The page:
Yesterday, the online history magazine Origins: Current Events in Historical Perspective published an article by Professor Steven Hyland on the history of migration. Here are the first several paragraphs, followed by the link to article in its entirety. The editors did a great job and found some wonderful images and charts.
This past summer the American public awoke to the spectacle of thousands of children from Central America, some as young as five, crossing into the United States without authorization. News accounts detailed these children’s treks: traveling on the tops of trains, sleeping in the open air, and navigating violent encounters with criminal gangs and corrupt officials.
The images of these children herded into detention centers in the Rio Grande Valley of Texas launched a public debate and stirred criticism of the Obama administration.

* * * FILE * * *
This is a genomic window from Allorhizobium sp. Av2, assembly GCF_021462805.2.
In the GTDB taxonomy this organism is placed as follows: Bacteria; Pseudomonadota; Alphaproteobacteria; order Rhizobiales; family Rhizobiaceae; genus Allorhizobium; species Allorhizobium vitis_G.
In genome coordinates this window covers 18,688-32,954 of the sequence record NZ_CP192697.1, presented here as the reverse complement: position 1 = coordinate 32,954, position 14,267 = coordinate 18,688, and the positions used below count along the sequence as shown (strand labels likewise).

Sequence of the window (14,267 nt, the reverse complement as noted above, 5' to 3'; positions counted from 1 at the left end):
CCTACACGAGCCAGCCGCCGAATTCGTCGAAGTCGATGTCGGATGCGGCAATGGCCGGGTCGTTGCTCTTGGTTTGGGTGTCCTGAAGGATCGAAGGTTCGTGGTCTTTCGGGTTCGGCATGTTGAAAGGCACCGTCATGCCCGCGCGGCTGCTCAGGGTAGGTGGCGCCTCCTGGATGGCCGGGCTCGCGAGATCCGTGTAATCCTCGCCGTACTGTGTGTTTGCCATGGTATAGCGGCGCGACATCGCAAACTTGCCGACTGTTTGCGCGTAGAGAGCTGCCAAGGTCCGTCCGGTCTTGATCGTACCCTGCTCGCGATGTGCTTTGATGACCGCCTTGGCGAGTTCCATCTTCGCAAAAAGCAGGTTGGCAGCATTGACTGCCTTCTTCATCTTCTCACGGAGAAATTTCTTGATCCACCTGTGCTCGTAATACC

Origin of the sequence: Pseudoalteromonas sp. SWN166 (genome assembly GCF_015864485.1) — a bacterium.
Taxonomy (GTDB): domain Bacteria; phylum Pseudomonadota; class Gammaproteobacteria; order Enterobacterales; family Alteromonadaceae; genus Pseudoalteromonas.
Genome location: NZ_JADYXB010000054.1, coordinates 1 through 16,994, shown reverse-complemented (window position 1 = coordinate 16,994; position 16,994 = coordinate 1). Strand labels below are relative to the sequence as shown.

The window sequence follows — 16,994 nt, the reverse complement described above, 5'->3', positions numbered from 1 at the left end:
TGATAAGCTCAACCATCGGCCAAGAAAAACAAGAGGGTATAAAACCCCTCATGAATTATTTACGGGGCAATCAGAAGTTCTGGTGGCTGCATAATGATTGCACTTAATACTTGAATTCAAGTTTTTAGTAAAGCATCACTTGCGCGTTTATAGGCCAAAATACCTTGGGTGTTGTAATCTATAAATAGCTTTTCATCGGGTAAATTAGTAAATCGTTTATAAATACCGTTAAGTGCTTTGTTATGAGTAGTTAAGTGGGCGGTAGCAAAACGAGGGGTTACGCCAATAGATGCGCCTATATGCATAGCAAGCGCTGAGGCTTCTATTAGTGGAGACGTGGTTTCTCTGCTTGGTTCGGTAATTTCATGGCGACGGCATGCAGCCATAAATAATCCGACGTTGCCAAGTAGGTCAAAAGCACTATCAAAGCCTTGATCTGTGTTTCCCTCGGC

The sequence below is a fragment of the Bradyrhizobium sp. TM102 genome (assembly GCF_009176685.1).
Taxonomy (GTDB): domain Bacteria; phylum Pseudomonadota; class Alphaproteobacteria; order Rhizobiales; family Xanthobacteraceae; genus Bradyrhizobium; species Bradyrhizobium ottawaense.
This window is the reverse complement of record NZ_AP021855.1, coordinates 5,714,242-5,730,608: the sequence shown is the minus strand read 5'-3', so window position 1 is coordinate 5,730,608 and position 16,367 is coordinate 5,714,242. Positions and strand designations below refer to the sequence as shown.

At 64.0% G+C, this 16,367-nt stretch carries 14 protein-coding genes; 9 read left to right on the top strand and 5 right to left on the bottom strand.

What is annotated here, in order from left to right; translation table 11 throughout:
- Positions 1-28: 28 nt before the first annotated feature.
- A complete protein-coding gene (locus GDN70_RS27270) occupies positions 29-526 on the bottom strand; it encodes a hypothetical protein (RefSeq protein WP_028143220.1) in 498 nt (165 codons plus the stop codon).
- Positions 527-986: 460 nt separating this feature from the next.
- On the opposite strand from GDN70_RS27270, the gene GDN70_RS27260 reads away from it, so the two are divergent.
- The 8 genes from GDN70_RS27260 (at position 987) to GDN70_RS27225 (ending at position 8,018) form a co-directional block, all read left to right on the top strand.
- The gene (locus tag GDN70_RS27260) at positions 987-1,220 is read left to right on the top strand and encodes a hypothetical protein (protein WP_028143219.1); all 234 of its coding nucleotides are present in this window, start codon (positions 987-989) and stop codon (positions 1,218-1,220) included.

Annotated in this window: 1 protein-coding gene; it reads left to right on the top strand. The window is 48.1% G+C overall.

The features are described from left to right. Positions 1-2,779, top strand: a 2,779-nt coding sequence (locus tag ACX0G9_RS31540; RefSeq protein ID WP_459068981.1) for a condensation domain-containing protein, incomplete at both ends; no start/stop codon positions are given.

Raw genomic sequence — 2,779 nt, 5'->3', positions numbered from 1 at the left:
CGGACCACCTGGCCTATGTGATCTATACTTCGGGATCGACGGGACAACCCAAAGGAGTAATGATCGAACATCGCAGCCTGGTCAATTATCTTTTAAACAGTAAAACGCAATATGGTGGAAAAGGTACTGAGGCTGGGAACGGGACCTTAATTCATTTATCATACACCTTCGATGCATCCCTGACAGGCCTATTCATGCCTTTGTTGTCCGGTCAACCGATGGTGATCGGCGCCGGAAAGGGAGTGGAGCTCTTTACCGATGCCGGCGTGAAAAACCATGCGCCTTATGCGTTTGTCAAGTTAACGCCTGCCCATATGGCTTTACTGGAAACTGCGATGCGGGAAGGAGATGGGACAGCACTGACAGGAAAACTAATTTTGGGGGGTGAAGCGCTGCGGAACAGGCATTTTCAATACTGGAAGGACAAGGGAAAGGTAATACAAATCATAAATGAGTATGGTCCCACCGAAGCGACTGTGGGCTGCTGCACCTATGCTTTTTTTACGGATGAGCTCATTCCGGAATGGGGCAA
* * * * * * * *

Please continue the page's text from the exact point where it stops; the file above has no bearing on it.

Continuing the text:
Responses to their arrival varied widely. Some towns, cities, and counties opened their doors and institutions while other jurisdictions declared these children unwelcome.
And those hoping for a dispassionate and sober discussion on immigration policy—what to do with the roughly 11.5 million people living here in the United States without authorization—have been disappointed.
Although the images of these children walking through the Americas are startling, they are part of a much older and more enduring story. Mass migration of humans across the globe is a signature feature of the modern world, and the Americas have long been at the forefront of these complex, worldwide dynamics.
The highly personal act of migration both in the past and today reveals much about the functioning of the world economy and how sending, receiving, and transit societies fit into it. As in the past, all regions of the world are involved in large-scale migration.
We hope you like it.